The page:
Work four stitches on the right and two stitches on the left in the first row. Turn the work and knit all the stitches as they appear. Turn back and knit all the stitches as they appear.
After several rows, left stitches are worked into the smooth, right-hand knitted strips. To do this, lift off the edge stitch and knit the first stitch on the right. Now follow two left stitches and another stitch on the right. The first strip is ready.
Knit two stitches on the left and the second right one just like the first one. One stitch on the right, two stitches on the left, one stitch on the right. Continue in this way until the end of the series.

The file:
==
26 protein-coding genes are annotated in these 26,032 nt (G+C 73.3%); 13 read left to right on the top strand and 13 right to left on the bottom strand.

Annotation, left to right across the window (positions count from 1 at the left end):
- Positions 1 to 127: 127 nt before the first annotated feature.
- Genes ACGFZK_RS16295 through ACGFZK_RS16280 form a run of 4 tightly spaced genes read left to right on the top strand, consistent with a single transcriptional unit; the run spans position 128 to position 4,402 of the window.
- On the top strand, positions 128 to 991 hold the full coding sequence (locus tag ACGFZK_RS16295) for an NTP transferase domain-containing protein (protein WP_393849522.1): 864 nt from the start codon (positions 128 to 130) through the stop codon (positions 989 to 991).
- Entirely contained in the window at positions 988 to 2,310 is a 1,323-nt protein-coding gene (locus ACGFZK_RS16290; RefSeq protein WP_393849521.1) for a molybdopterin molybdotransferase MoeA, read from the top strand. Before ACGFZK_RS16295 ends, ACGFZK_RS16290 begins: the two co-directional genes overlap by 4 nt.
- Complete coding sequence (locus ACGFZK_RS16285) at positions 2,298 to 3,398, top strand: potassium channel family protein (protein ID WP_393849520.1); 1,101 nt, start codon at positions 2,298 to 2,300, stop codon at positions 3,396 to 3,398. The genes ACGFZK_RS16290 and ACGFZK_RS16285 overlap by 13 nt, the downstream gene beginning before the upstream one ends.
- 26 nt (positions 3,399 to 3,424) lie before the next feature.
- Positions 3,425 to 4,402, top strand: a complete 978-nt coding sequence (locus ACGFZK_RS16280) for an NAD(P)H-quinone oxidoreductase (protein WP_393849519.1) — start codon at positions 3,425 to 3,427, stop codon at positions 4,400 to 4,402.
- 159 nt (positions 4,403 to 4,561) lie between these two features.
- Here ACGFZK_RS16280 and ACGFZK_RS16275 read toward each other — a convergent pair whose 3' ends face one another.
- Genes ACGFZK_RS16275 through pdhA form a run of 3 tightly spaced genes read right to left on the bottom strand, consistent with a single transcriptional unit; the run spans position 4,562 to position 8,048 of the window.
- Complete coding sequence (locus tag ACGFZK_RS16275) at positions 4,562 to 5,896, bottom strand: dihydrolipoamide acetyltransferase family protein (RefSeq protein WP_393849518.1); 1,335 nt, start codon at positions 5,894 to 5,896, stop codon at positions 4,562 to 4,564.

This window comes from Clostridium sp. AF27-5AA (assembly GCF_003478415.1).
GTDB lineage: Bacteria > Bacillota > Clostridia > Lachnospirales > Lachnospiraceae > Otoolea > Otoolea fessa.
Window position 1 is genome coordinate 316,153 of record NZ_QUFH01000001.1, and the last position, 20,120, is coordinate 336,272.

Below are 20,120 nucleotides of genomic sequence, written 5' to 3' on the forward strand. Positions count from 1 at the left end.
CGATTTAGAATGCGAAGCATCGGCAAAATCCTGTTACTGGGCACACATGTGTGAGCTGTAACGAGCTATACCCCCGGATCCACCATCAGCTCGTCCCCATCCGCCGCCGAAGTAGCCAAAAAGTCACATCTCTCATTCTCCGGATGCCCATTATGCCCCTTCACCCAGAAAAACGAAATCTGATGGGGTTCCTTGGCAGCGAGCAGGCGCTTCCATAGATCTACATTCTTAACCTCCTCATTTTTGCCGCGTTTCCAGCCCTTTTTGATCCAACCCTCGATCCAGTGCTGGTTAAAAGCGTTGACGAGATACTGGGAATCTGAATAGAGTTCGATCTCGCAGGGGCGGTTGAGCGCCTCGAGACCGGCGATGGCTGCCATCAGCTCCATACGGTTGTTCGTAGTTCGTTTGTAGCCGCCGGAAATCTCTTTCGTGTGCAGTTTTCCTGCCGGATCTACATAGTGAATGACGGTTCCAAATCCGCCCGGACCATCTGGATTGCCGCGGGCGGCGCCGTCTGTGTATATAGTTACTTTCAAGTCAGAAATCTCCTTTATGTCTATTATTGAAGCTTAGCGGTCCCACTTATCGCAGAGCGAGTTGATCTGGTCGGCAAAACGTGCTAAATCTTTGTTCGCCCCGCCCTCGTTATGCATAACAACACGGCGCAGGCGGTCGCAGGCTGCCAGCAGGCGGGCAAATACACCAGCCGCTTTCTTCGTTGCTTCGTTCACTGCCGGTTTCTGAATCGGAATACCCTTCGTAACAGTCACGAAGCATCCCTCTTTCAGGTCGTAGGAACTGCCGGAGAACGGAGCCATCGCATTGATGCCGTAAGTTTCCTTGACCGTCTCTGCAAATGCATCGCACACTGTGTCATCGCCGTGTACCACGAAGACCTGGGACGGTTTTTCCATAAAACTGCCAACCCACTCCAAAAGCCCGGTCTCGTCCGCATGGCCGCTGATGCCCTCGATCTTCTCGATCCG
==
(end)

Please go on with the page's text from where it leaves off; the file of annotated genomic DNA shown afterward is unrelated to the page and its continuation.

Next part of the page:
In the back row knit all the stitches as they appear. Then knit again a row four stitches on the right and two stitches on the left. The following rows again all stitches work as they appear.
Knitted stitches on the right and left allow decorative cube patterns to work as well. You can design the width and height according to your taste.
Refined variations arise when the individual boxes are not only worked in a knitting style, but varied.
Offset, sloping or installed at irregular intervals - with left stitches your pattern ideas are endless. They can be used in complex patterns or as stripes, spikes, diagonal rows or boxes - the combination possibilities are inexhaustible. And anyone who wants to dare to do something special tries to knit letters and numbers.